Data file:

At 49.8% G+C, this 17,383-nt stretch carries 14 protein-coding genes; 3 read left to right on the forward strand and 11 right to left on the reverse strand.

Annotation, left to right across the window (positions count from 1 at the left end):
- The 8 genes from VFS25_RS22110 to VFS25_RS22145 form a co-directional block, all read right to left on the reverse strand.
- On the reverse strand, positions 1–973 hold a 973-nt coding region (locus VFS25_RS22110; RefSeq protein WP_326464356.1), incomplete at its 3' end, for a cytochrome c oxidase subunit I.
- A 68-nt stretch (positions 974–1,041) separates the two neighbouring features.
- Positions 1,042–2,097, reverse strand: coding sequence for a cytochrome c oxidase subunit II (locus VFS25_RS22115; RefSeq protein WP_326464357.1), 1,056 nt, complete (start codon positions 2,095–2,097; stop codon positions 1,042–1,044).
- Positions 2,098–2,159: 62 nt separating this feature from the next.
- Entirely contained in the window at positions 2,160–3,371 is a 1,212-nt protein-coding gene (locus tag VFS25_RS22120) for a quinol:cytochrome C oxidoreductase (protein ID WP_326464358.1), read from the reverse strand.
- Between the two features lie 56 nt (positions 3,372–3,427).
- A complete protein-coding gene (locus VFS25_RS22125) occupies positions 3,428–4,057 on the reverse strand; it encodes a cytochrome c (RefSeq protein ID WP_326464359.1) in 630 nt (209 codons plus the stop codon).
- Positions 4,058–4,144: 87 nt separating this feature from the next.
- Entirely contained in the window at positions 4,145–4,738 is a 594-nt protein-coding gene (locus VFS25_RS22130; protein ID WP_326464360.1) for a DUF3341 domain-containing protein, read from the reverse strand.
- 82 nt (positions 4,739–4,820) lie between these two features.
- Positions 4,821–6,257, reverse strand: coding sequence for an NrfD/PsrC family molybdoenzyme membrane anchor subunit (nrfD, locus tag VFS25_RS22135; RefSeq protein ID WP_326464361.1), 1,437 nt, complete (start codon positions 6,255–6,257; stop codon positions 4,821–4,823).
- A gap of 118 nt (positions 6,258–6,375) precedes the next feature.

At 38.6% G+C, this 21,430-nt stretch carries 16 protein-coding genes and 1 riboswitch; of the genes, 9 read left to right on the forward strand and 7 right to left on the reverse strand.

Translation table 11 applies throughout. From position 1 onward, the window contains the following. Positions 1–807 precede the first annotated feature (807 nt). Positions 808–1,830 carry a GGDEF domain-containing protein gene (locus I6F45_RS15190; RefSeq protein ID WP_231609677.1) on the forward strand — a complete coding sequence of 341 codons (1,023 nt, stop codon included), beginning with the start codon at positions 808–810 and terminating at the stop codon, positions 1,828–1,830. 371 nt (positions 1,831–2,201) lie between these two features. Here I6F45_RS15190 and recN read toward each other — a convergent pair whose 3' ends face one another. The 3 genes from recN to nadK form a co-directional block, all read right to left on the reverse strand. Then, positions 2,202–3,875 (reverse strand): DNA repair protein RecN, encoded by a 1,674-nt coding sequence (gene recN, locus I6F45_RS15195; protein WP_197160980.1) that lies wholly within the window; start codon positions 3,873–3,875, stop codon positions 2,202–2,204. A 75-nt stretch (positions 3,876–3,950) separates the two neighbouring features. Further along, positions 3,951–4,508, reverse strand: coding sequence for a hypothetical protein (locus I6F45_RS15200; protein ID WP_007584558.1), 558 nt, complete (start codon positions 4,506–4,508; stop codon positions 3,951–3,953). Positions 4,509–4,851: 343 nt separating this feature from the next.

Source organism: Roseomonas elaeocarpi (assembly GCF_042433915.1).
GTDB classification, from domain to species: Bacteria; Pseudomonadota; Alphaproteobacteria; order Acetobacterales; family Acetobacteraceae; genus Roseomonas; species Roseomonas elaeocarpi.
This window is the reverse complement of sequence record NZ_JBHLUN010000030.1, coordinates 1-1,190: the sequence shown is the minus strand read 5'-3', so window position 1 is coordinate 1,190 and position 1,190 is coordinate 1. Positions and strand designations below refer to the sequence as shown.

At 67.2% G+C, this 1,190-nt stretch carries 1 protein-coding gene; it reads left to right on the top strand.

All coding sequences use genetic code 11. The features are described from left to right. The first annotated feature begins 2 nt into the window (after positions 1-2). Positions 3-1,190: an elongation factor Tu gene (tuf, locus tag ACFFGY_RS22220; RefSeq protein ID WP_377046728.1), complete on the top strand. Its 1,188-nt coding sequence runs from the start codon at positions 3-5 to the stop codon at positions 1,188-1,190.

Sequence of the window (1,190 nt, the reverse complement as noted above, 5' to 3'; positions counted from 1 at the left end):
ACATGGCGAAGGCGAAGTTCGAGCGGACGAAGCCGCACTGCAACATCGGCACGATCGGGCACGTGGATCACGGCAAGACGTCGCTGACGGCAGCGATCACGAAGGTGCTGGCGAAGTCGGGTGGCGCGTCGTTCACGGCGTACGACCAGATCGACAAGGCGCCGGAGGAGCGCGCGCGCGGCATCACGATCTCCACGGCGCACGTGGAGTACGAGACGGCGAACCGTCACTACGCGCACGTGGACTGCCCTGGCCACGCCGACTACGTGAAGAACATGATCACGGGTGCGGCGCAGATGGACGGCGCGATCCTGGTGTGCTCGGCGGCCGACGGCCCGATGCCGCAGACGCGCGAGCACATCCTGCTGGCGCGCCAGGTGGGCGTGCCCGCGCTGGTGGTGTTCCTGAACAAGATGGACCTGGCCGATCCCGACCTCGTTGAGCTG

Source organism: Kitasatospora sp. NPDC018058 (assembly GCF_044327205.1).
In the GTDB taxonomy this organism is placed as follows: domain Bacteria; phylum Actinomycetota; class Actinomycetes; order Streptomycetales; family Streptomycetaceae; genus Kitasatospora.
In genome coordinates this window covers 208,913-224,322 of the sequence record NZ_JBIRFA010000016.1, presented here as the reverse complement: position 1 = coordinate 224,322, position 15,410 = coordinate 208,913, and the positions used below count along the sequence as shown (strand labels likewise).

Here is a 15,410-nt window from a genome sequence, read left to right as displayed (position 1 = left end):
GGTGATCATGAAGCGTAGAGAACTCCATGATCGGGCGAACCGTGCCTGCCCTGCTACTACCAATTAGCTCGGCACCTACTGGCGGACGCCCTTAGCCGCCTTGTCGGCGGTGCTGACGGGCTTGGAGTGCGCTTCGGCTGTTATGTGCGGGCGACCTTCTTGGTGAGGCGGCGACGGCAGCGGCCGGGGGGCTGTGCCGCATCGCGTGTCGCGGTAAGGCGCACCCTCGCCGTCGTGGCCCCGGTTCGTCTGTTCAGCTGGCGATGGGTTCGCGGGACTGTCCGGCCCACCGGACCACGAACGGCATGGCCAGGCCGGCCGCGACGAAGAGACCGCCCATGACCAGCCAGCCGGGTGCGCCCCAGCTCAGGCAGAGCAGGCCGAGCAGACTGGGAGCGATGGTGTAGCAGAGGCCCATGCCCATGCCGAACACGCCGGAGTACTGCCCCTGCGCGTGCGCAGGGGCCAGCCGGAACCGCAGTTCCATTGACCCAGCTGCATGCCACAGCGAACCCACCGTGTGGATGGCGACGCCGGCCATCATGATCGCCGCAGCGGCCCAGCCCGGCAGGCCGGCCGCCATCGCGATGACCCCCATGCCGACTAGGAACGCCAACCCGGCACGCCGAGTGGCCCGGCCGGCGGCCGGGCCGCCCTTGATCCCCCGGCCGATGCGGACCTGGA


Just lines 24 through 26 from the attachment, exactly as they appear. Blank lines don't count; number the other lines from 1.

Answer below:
ACATGGCGAAGGCGAAGTTCGAGCGGACGAAGCCGCACTGCAACATCGGCACGATCGGGCACGTGGATCACGGCAAGACGTCGCTGACGGCAGCGATCACGAAGGTGCTGGCGAAGTCGGGTGGCGCGTCGTTCACGGCGTACGACCAGATCGACAAGGCGCCGGAGGAGCGCGCGCGCGGCATCACGATCTCCACGGCGCACGTGGAGTACGAGACGGCGAACCGTCACTACGCGCACGTGGACTGCCCTGGCCACGCCGACTACGTGAAGAACATGATCACGGGTGCGGCGCAGATGGACGGCGCGATCCTGGTGTGCTCGGCGGCCGACGGCCCGATGCCGCAGACGCGCGAGCACATCCTGCTGGCGCGCCAGGTGGGCGTGCCCGCGCTGGTGGTGTTCCTGAACAAGATGGACCTGGCCGATCCCGACCTCGTTGAGCTG

Source organism: Kitasatospora sp. NPDC018058 (assembly GCF_044327205.1).
In the GTDB taxonomy this organism is placed as follows: domain Bacteria; phylum Actinomycetota; class Actinomycetes; order Streptomycetales; family Streptomycetaceae; genus Kitasatospora.